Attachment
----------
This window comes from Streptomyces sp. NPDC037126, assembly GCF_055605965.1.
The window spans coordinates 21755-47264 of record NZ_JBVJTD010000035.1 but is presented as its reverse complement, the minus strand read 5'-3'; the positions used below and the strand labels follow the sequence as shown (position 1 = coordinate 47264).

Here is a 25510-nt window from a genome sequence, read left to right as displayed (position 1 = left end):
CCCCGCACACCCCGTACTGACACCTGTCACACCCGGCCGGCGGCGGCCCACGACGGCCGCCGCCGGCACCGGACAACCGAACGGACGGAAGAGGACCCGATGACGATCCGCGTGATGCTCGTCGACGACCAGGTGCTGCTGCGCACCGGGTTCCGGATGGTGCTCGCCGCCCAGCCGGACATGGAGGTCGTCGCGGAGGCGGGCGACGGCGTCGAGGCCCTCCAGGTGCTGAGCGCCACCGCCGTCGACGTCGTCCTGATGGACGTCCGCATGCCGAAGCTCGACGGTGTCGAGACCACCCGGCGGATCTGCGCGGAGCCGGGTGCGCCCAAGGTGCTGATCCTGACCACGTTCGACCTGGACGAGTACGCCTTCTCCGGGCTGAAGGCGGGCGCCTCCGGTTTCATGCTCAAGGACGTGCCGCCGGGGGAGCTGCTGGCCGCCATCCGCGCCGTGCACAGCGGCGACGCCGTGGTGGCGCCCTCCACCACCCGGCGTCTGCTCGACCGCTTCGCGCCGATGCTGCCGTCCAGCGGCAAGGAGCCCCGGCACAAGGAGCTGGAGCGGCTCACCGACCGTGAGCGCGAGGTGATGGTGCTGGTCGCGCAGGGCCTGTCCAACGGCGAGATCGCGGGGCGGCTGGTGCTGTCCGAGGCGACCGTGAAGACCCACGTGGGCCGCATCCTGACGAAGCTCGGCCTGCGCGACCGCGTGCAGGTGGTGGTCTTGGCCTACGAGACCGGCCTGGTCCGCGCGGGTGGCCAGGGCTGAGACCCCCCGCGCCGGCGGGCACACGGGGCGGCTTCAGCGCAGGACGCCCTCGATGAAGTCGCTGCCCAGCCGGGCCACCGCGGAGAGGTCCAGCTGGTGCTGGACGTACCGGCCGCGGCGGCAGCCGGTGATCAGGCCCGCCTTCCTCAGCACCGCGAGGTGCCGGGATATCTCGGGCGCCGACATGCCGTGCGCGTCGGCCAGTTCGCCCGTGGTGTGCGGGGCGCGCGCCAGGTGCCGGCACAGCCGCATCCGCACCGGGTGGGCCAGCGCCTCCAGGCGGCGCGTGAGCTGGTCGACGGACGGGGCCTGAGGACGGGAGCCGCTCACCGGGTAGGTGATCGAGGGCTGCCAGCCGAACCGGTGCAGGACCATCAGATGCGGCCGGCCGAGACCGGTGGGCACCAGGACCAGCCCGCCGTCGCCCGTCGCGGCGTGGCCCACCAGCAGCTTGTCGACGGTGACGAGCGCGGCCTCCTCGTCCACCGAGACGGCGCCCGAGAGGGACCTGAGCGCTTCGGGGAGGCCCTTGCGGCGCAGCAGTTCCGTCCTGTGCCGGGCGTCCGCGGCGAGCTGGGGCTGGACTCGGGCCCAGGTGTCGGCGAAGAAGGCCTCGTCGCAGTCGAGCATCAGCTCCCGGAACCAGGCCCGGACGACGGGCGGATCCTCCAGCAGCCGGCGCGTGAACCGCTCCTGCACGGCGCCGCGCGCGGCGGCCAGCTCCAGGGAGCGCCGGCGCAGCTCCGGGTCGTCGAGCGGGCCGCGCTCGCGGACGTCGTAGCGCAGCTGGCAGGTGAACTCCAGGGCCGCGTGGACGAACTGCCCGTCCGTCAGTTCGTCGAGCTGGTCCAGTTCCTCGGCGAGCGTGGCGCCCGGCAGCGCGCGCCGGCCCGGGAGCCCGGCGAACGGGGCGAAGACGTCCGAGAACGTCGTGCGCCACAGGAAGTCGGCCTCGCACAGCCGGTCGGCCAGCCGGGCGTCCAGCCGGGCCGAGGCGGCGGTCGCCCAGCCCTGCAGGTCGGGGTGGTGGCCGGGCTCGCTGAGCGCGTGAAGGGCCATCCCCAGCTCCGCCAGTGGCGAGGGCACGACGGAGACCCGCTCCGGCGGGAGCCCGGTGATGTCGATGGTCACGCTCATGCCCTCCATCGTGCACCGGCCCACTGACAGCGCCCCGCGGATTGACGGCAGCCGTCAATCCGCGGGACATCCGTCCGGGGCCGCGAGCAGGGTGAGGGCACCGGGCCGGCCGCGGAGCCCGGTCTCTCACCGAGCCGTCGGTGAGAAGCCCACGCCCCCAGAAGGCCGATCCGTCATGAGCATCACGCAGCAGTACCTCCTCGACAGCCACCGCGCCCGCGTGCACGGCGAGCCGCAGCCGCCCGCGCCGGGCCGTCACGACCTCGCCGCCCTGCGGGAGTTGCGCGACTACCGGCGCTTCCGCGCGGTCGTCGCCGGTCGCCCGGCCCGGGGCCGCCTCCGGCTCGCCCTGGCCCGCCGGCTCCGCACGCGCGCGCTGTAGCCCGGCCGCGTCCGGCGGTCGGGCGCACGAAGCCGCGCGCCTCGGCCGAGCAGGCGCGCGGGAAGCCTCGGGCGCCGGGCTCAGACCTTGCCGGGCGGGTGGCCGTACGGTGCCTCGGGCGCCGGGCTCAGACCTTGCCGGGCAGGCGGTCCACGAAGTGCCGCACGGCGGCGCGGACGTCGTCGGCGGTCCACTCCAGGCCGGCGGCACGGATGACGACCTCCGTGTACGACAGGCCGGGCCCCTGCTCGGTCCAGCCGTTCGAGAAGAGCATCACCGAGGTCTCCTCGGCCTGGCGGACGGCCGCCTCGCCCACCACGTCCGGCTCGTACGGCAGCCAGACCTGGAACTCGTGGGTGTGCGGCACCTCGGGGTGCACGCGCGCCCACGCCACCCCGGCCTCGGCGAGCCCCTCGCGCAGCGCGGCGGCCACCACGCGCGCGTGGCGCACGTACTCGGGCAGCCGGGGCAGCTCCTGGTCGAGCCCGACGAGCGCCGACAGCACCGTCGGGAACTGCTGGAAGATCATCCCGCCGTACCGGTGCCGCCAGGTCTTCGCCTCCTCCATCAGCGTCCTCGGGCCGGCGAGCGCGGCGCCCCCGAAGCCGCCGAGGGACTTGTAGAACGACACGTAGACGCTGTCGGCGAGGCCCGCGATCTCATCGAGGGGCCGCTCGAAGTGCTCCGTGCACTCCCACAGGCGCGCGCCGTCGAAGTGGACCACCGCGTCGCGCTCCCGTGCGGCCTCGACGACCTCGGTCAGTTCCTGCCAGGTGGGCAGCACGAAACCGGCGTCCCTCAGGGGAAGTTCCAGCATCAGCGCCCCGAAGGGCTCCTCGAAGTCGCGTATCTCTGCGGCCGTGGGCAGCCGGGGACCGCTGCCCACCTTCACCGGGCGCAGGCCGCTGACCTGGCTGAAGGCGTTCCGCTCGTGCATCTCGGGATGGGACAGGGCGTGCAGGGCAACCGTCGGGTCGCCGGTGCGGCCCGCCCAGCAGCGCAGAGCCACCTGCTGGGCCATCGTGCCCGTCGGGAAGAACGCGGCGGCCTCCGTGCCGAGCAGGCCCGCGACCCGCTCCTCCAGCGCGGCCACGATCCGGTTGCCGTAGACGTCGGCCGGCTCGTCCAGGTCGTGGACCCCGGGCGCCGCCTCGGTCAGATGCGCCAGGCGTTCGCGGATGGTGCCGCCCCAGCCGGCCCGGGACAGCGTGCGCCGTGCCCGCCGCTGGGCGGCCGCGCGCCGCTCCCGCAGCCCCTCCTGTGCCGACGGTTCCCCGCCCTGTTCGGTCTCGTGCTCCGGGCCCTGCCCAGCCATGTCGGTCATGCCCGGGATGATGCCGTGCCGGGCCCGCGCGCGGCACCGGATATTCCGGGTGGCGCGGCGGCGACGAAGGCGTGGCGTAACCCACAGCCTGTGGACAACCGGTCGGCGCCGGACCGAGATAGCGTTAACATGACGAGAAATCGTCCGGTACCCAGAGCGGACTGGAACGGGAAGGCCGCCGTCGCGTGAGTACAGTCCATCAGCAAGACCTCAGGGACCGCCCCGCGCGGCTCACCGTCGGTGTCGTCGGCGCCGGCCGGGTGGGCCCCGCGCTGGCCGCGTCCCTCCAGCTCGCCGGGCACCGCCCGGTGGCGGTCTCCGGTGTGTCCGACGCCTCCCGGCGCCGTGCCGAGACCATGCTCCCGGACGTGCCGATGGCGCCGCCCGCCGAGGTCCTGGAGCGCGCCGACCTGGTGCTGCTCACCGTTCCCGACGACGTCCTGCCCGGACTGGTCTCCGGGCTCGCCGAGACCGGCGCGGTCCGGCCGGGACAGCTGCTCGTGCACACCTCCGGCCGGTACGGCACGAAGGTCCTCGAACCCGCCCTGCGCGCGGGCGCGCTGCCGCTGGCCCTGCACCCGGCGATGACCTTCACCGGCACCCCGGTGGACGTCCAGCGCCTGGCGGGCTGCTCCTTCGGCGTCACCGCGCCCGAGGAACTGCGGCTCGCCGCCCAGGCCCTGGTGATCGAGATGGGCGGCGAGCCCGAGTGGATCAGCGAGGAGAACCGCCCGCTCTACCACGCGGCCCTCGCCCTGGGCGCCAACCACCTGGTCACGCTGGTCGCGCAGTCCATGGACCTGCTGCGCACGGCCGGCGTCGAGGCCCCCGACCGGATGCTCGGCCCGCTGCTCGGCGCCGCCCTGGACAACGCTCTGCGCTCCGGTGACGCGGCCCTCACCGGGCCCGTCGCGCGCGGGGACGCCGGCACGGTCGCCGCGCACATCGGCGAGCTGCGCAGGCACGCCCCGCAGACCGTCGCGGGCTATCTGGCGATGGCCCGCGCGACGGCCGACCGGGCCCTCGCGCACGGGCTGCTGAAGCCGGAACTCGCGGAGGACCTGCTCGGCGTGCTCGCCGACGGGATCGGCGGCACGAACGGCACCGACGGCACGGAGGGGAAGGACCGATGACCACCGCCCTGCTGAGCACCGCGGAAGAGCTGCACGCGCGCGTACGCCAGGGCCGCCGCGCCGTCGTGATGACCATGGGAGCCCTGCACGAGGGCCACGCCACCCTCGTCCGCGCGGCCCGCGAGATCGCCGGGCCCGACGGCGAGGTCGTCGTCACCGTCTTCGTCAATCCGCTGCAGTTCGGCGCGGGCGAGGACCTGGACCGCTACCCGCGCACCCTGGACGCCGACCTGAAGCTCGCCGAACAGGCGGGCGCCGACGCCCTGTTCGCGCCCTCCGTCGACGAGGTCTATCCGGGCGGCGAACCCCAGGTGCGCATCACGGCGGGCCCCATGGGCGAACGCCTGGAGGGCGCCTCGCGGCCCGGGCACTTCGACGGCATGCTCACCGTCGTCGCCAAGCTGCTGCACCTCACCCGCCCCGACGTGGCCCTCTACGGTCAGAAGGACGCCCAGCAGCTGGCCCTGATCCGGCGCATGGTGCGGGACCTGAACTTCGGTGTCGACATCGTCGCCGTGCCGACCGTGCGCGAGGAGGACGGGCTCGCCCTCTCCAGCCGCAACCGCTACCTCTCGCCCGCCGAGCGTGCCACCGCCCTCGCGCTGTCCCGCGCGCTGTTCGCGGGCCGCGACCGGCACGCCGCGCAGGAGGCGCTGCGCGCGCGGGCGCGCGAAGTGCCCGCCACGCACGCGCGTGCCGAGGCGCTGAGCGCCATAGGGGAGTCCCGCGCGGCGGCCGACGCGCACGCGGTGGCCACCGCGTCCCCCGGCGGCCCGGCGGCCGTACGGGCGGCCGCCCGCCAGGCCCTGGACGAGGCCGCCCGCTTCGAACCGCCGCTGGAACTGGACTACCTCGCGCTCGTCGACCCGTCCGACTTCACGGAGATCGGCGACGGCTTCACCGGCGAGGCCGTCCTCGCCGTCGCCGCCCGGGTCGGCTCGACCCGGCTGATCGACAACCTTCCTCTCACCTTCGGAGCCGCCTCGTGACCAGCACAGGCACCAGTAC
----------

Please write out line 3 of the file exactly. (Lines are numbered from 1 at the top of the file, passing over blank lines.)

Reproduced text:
Here is a 25510-nt window from a genome sequence, read left to right as displayed (position 1 = left end):